One of the greatest things about the SlingWing is how simple and safe it is to use. All you really need are moderate board/foil skills and a basic awareness of the wind. It was designed to be combined with foiling, and since the friction is so low, it takes very little arm strength to use once you’re cruising. It works the same without a foil- on a paddle board, skis/snowboard or skateboard- but may require more strength to use for extended periods.
What is it?
The Slingwing is a single-strut inflatable wing Slingshot first developed almost ten years ago and is officially launching to the public this summer. The wing is symmetrical from end to end and is aerodynamically designed to fly weightless like a giant paper airplane when held horizontal into the wind and to provide propulsion when engaged properly.
Benefits of the inflatable technology
- It’s lightweight
- Easy hand control
- It floats (safety)
- It offers convenient, fast set up
- It’s packable. With easy storage.
- It’s less expensive than rigid frame wings.
- Cruising at all points of sail (upwind, downwind, across the wind)
- Great for catching waves and downwind swell riding
- Easy to tack, jibing and turn
- Easy to disengage all power
- Top Speed determined by your foil and wind speeds
Not your average designer…Logosz playing with a Slingwing – Oregon Coast – 2018
Tony Logosz, Slingshot co-founder, designer, and mad scientist-in-chief, first developed the Slingwing in 2011. The concept was inspired by a horizontal sail called the Wind Weapon, introduced by a windsurfer decades ago in the Columbia River Gorge, and more recently by a rigid frame-supported device called the Kitewing- both of which were inspired by hang gliding wings.
The Slingwing was a few years ahead of its time when Logosz made the first prototypes 2011. In Logosz’s words, “We knew the Slingwing was a cool idea in 2011, but it wasn’t until the evolution of foiling- and more specifically the development of big performance foil wings with tons of lift and speed- that we saw a practical application for the creation.”Tony brought Slingwing out of the closet in 2015 to test it with one of the new, larger foils he was developing. He was up and foiling instantly and was able to cut upwind, cruise downwind and ride swell for the first time without the aid a windsurfing sail or kite. He posted a few photos of the session on social media, and when people from around the world responded with interest and intrigue, we knew the Slingwing would soon see its day in the sunshine.
The best thing about the Slingwing is how easy it is to use. You need solid board and foil skills, but you don’t need any kite or windsurfing skills to make it work on your first session. You will need a board with enough volume to float you and enough wind to propel you forward fast enough to get moving and up on foil.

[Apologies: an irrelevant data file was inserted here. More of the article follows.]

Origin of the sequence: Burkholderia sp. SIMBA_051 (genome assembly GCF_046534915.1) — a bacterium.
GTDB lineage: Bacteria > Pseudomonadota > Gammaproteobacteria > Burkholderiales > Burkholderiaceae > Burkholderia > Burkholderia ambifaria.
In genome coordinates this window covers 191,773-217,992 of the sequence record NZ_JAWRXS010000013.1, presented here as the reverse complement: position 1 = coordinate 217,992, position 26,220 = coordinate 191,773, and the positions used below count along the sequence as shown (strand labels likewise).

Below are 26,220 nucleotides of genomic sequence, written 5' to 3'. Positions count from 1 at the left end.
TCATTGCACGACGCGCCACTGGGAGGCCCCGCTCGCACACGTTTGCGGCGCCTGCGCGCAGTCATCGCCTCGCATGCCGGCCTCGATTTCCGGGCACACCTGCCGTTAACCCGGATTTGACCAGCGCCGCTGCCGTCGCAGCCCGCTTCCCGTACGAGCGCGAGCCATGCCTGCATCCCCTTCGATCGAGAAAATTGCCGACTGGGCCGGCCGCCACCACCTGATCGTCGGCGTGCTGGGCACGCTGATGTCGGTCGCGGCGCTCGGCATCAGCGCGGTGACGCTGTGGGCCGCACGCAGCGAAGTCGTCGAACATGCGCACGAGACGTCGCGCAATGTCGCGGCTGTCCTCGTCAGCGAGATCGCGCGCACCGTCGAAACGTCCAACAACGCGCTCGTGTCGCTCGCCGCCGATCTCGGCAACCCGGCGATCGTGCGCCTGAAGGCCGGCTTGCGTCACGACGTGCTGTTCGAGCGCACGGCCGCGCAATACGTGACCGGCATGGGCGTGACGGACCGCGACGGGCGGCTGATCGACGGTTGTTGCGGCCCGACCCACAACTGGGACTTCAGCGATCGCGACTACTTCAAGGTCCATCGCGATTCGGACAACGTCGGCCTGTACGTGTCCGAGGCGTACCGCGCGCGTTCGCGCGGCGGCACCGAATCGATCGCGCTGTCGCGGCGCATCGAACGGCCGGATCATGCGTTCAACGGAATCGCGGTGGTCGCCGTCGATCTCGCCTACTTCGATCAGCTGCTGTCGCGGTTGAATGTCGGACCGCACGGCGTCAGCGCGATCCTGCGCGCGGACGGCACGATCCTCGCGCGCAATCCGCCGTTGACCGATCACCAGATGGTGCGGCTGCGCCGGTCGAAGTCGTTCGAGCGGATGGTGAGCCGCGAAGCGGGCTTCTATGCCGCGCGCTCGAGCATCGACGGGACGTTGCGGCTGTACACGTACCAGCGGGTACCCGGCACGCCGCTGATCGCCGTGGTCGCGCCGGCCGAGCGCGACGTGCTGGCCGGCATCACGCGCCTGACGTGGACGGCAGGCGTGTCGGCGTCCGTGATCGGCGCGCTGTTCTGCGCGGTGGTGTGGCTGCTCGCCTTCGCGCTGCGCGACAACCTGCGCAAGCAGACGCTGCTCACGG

You need a board with enough volume for you to stand on without sinking.
Outwit foil board matched with the Hover Glide FSUP package.
– WHAT’S OUR TAKE ON IT –
“The first time I foiled with it was in 2015,” Logosz said. “It’s an excellent tool for an introduction into wind sports because it’s lightweight, it’s inflatable which makes it easy to store and it floats. No boom, no battens. It’s straightforward to learn how to use on a floaty board, and it’s super fun. I think it will get people who don’t kite or windsurf addicted to being pulled by the wind. Kite or windsurf foilers will see it as a novelty, which has lower performance than kiting and windsurfing on a foil but it has its niche because of a different kind of freedom being a handheld wing. As mentioned, people who love to SUP Surf or Wakefoil will be able to access and harness the wind quickly and effortlessly. With big fast foil wings, it’s finally ready for the mainstream market.
Getting Going…First Tip.
Stand on the board your back to the wind and the Slingwing in your front hand. When you’re ready, grab with your back hand and, sheet in and engage the wing into the wind. As you pick up speed, pump your board a few times to get on foil and off you go. It’s really is that simple. When you want to disengage the wing, simply sheet out or let go with your back hand altogether and it floats in the wind with essentially no resistance. Transitions take a little hand-to-hand coordination, but it’s honestly very simple to figure out.
Why a rush to market is bad for YOU.
In the water sports industry, there are typically two types of companies. Inventors/innovators and fast followers. We have already seen four “me too” versions of the Slingwing hit the internet recently. New products and new categories mean companies tend to rush to market to claim their stake. This is risky for the consumer. A copy of a copy is just a copy. It does not mean the company or the developer knew exactly what the context of the design was in the first place. The versions of this wing concept we see coming to market are copies of our early prototypes. These prototypes had issues that we worked through and solved.
The usability problems don’t show up in a photo or video on Instagram in the hands of a professional athlete, but they will make an appearance in the hands of the average user. The Slingwing, on the other hand, has almost ten years of development history- more than all the other versions combined. The Slingwing is a well thought out, tested and refined piece of water sports equipment, developed by a company that is no stranger to being first and doing it right. They say imitation is a form of flattery. We say you know you’re winning when you’re being copied.